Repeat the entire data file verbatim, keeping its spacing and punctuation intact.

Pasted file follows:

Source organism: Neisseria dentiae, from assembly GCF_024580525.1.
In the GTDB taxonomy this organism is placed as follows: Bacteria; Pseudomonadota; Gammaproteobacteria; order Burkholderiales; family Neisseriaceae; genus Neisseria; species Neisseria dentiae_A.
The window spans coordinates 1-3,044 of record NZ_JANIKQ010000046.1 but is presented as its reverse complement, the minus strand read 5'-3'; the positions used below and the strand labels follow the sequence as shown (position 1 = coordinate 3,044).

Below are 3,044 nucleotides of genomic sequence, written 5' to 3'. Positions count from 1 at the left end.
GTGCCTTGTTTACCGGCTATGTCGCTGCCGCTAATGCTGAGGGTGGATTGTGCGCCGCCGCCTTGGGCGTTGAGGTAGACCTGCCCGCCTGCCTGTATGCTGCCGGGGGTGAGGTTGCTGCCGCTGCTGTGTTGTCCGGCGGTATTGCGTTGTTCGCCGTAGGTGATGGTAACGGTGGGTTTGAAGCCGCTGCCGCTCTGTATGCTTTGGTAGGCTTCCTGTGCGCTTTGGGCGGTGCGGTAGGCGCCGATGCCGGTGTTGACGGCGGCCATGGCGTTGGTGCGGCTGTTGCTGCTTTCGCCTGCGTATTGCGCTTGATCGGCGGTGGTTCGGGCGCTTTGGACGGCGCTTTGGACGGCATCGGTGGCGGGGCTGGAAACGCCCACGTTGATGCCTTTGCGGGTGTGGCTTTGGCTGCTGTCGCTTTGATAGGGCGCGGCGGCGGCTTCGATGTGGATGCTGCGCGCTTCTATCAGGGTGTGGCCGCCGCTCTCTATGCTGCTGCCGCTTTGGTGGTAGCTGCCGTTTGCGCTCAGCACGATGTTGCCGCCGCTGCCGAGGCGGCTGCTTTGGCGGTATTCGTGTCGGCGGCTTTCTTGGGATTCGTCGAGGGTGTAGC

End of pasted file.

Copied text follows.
Source organism: Neisseria dentiae, from assembly GCF_024580525.1.
In the GTDB taxonomy this organism is placed as follows: Bacteria; Pseudomonadota; Gammaproteobacteria; order Burkholderiales; family Neisseriaceae; genus Neisseria; species Neisseria dentiae_A.
The window spans coordinates 1-3,044 of record NZ_JANIKQ010000046.1 but is presented as its reverse complement, the minus strand read 5'-3'; the positions used below and the strand labels follow the sequence as shown (position 1 = coordinate 3,044).

Below are 3,044 nucleotides of genomic sequence, written 5' to 3'. Positions count from 1 at the left end.
GTGCCTTGTTTACCGGCTATGTCGCTGCCGCTAATGCTGAGGGTGGATTGTGCGCCGCCGCCTTGGGCGTTGAGGTAGACCTGCCCGCCTGCCTGTATGCTGCCGGGGGTGAGGTTGCTGCCGCTGCTGTGTTGTCCGGCGGTATTGCGTTGTTCGCCGTAGGTGATGGTAACGGTGGGTTTGAAGCCGCTGCCGCTCTGTATGCTTTGGTAGGCTTCCTGTGCGCTTTGGGCGGTGCGGTAGGCGCCGATGCCGGTGTTGACGGCGGCCATGGCGTTGGTGCGGCTGTTGCTGCTTTCGCCTGCGTATTGCGCTTGATCGGCGGTGGTTCGGGCGCTTTGGACGGCGCTTTGGACGGCATCGGTGGCGGGGCTGGAAACGCCCACGTTGATGCCTTTGCGGGTGTGGCTTTGGCTGCTGTCGCTTTGATAGGGCGCGGCGGCGGCTTCGATGTGGATGCTGCGCGCTTCTATCAGGGTGTGGCCGCCGCTCTCTATGCTGCTGCCGCTTTGGTGGTAGCTGCCGTTTGCGCTCAGCACGATGTTGCCGCCGCTGCCGAGGCGGCTGCTTTGGCGGTATTCGTGTCGGCGGCTTTCTTGGGATTCGTCGAGGGTGTAGC